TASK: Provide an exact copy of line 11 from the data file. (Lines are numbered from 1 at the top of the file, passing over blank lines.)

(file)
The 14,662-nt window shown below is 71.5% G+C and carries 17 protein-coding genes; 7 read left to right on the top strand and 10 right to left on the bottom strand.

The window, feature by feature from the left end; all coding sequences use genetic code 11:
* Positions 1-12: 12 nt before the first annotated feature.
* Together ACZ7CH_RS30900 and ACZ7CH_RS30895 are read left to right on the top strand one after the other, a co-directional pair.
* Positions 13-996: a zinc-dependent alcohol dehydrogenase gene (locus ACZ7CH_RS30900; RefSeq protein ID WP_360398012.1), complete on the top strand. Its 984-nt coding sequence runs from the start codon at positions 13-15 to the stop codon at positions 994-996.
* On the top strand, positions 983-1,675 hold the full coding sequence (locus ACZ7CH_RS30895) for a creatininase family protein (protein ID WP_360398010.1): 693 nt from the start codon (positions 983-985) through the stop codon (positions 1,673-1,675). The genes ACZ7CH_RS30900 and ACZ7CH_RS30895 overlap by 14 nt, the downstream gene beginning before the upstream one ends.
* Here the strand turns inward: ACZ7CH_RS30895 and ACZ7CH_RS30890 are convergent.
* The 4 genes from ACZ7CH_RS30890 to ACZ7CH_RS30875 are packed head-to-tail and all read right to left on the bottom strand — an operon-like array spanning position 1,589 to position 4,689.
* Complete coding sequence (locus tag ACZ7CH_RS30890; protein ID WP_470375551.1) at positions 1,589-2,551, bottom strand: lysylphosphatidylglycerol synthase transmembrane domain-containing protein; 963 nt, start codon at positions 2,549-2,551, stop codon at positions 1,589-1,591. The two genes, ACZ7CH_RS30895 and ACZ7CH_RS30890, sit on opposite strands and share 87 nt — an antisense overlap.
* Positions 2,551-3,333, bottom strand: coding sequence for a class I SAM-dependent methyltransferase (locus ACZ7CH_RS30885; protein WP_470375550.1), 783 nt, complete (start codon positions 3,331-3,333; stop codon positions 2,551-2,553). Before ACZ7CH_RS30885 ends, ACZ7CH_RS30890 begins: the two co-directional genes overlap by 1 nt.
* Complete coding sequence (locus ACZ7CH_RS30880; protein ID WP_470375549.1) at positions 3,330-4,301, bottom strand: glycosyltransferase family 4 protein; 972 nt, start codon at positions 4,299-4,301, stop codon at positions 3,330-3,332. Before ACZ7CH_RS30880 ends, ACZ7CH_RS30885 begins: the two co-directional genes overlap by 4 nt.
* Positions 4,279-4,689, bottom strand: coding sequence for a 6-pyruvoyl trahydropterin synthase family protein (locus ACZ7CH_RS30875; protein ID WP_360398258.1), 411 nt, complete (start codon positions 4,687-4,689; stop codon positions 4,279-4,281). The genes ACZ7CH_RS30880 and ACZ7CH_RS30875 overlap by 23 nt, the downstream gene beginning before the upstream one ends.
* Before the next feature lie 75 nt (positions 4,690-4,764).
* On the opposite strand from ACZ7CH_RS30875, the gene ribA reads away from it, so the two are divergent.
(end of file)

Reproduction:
* Complete coding sequence (locus ACZ7CH_RS30880; protein ID WP_470375549.1) at positions 3,330-4,301, bottom strand: glycosyltransferase family 4 protein; 972 nt, start codon at positions 4,299-4,301, stop codon at positions 3,330-3,332. Before ACZ7CH_RS30880 ends, ACZ7CH_RS30885 begins: the two co-directional genes overlap by 4 nt.